Britain has another terminally ill young child, Alfie Evans, whose parents want to continue the fight for the little boy’s life contrary to medical opinion that life support is only prolonging suffering. The Pope has intervened, offering a place for the child at a hospital run by the Catholic Church in Rome. British courts have nixed the idea, saying the child cannot be removed from the country.
These are wrenching decisions, with no clear agreement on who should make them. In Britain, the courts have the final say. Here in the United States, great deference is often given to families. Jahi McMath, a teenager declared brain dead in California in 2013, is still on life support somewhere, attended to by family. A recent New Yorker article points out that there has been no change in her condition. According to the state of California, she is dead. But respiration, nutrition, and other vital functions are being provided to her, and she remains in some state between life and death.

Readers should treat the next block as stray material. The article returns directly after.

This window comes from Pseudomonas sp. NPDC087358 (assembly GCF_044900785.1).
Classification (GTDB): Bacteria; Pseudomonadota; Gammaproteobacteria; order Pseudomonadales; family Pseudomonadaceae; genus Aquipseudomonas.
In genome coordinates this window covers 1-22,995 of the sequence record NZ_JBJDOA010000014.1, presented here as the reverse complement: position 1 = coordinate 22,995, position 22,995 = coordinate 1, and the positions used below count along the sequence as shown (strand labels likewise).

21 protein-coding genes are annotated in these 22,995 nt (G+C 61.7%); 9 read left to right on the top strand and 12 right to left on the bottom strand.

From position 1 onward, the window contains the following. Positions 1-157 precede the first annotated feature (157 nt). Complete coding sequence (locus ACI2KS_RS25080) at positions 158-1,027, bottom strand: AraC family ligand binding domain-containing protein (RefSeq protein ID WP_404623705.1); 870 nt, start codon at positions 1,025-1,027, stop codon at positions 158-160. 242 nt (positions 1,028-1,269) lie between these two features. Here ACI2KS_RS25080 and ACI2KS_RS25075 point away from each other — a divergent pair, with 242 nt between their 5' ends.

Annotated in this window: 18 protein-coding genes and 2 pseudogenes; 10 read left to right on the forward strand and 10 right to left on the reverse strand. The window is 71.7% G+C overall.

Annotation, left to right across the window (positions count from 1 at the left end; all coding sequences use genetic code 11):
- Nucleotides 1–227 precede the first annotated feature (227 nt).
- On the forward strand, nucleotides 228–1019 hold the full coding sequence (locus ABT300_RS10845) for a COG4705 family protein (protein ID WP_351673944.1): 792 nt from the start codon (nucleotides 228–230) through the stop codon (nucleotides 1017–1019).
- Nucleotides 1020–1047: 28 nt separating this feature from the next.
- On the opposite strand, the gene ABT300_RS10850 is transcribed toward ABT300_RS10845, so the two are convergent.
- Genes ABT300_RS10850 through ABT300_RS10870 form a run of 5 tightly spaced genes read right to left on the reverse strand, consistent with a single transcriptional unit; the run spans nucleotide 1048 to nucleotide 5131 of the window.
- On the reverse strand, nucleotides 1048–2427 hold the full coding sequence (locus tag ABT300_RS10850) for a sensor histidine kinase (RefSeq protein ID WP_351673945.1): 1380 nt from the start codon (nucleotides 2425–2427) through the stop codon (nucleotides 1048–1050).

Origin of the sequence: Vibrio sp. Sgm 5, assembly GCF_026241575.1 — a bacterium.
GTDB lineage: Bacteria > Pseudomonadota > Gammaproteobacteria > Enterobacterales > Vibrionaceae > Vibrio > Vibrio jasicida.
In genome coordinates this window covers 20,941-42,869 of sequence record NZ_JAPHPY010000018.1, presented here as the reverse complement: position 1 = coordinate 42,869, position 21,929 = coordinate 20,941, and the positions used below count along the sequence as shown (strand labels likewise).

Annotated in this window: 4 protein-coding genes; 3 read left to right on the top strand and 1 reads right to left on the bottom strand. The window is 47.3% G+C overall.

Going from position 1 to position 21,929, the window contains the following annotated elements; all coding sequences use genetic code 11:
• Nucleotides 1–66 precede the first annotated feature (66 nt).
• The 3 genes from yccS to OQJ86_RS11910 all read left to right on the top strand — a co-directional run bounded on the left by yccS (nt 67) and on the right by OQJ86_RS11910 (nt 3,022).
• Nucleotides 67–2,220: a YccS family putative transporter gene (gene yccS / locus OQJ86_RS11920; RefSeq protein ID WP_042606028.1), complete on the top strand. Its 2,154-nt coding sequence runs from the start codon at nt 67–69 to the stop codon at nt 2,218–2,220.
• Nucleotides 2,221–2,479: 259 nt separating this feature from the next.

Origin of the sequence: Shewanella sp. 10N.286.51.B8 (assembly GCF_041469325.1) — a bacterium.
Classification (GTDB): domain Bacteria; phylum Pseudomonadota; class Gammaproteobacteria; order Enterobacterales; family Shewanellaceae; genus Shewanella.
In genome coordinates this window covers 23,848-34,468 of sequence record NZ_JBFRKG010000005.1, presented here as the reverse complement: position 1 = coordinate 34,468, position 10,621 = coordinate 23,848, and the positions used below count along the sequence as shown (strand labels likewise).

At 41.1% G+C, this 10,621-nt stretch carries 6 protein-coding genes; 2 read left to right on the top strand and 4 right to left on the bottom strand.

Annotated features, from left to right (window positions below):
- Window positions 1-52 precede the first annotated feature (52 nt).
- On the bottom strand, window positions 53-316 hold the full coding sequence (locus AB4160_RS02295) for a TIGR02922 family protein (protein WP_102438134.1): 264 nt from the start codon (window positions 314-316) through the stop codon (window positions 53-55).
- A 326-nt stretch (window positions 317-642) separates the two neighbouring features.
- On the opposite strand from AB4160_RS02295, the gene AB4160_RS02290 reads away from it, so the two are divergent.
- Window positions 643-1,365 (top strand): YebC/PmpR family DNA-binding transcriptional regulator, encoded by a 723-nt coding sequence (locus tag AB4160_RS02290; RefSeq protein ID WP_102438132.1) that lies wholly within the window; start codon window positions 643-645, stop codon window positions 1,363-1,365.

To me there’s something a bit ghoulish, especially in the case of the teen, about family hovering around painting her nails and fixing her hair and buying new pink bedclothes while she lies unresponsive month after month, year after year. No one knows if she is feeling anything, especially pain.
Care of an unresponsive patient is extremely expensive. Resources going to keep Jahi and Alfie alive could benefit many more children, those with some future to behold. Hard to talk about, but true.
I think these are wrenching decisions. I have young grandchildren, and can’t imagine being the one to say that life support should be withdrawn should something terrible befall either one. But I also think it’s cruel, and a bit of a fetish, to keep a body “alive” when there is no hope of any quality of life. In some ways it feels easier for medical personnel to make the call — and yet that’s what has been fiercely resisted by Alfie’s parents, by the parents of Charlie Gard earlier, and by the family of Jahi McMath.
No easy solutions here.